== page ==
Why it is so hard?
Why is the acquisition of trading skills so hard?
Why is the success rate for aspiring traders so low?
Why is the degree of suffering in becoming a successful trader so high?
Most and foremost, there is no decent education, and you find yourself in a counterintuitive field where your gut feelings lead to losses.
Yet it gets worse. You consistently get punished for your failures and participation attempts with loss of monies, making you feel awful for years.
Over time a feeling of "not good enough" settles in, and your self-esteem gets more than just dented. Typically despair settles in.
One of the cornerstone books in trading is "reminiscences of a stock operator." No other profession celebrates a man who loses multiple times large fortunes to take his own life eventually.
What underlying structures of the psychological hardship make this job so cruel in its initial (first ten years at least) stages?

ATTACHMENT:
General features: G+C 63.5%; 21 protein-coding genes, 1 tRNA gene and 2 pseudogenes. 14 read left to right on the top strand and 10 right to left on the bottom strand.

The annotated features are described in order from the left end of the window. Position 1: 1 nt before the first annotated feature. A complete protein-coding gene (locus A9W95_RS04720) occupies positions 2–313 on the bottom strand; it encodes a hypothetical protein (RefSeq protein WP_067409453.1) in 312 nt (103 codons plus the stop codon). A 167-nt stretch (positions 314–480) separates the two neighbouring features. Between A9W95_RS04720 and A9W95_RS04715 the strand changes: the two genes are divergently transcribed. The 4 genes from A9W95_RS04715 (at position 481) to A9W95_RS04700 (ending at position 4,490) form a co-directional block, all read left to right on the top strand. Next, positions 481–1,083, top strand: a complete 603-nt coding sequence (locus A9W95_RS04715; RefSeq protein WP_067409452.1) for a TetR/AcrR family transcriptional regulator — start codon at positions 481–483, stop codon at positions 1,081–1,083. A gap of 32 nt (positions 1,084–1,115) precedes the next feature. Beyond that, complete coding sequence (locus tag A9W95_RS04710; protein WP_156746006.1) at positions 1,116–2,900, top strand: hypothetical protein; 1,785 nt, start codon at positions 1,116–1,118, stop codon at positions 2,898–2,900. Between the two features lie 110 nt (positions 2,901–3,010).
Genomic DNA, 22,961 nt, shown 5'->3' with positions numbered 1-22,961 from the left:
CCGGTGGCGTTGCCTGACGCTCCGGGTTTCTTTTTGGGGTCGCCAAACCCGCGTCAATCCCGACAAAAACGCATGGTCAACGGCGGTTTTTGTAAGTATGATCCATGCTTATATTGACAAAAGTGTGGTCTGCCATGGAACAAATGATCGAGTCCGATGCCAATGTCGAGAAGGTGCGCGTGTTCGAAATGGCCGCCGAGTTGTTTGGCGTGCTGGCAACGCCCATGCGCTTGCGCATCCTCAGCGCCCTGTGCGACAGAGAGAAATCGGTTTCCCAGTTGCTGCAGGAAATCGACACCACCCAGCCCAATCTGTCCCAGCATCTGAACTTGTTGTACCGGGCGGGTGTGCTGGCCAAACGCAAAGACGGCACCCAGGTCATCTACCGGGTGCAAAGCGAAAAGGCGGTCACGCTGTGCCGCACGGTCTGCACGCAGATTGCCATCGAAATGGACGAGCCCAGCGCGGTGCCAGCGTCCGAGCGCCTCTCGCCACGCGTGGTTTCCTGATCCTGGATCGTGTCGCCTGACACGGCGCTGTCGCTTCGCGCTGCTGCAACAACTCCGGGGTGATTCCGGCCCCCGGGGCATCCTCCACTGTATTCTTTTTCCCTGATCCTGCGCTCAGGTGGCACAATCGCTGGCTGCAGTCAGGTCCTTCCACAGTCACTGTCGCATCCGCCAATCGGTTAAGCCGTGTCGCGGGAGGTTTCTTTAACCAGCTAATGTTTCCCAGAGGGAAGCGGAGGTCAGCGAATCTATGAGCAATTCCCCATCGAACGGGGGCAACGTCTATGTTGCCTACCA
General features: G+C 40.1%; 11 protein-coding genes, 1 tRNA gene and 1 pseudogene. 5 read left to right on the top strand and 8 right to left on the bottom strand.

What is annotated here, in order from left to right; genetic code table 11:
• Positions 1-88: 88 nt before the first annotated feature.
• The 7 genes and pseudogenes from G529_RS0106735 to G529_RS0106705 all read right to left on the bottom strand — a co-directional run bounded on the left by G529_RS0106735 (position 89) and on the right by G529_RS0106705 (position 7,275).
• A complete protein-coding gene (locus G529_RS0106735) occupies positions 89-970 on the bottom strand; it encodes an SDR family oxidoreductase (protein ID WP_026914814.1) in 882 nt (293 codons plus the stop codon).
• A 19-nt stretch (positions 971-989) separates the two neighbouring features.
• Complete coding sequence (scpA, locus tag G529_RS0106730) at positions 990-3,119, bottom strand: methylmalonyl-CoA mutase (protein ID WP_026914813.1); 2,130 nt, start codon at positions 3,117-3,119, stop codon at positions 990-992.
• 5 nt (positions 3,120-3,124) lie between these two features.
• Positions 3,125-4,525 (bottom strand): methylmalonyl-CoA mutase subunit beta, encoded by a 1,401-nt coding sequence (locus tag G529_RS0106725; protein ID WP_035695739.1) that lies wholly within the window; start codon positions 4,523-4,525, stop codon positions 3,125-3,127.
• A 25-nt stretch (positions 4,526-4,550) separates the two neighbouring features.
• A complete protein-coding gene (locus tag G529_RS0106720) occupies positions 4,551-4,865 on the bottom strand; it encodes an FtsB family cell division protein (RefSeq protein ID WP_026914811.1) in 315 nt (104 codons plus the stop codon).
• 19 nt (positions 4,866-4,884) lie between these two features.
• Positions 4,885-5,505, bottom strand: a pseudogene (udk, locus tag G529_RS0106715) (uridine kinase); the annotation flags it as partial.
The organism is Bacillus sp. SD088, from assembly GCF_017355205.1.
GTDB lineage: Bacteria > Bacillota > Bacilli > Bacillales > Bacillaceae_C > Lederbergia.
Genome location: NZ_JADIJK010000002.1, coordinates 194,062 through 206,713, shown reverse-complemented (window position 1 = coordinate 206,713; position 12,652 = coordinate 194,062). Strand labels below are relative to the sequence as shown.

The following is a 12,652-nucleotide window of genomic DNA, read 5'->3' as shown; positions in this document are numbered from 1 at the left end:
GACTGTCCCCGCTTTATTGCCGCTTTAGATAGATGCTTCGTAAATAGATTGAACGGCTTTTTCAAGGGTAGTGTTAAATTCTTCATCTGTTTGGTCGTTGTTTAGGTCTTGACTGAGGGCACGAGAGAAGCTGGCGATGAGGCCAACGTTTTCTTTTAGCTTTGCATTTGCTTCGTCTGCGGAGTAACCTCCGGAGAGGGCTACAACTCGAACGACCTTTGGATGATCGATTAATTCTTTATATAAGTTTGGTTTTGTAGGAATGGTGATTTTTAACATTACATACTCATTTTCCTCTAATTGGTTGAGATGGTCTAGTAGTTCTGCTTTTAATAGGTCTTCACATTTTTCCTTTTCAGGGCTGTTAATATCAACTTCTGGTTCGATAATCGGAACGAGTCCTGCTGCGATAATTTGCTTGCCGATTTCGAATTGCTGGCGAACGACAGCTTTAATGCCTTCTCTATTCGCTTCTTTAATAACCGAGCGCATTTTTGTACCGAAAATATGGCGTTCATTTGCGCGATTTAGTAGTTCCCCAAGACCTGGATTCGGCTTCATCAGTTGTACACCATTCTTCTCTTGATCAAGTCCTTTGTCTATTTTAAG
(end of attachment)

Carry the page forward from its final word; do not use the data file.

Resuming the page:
While most traders might not be the average 9-5 personality to do the same tasks repeatedly in the name of the golden watch, we are all creatures of habit.
Habitual behavior is providing comfort. Even more! Habitual behavior is health. We are balanced creatures who need cycles of regular food and water intake. Health is measured in the flow of breath, pulse, and blood pressure; nearly everything comes in cycles and rhythm.
The other side of this equation is our desire to expand, learn, break routines, and seek out extremes versus balance.
What is trading? It is the consistent engagement of the impossibility of predicting the future and living in the extreme.
An impossibility for health and mental wellbeing.
If a trader doesn't establish a rule-based routine that pulls him or her back into the present time and supports an attempt to think in probabilities versus immersing oneself in an individual trade outcome perspective, one conditions oneself for an extremely unhealthy outcome.
If not following this path of a routine that provides a feeling of safety with the option of growth, severe mental damage is a near guarantee.
In short, rules aren't just necessary to find a path to a system approach for stacking edges but even more for the long-term sustainability of your mental health participating in this challenging "sport."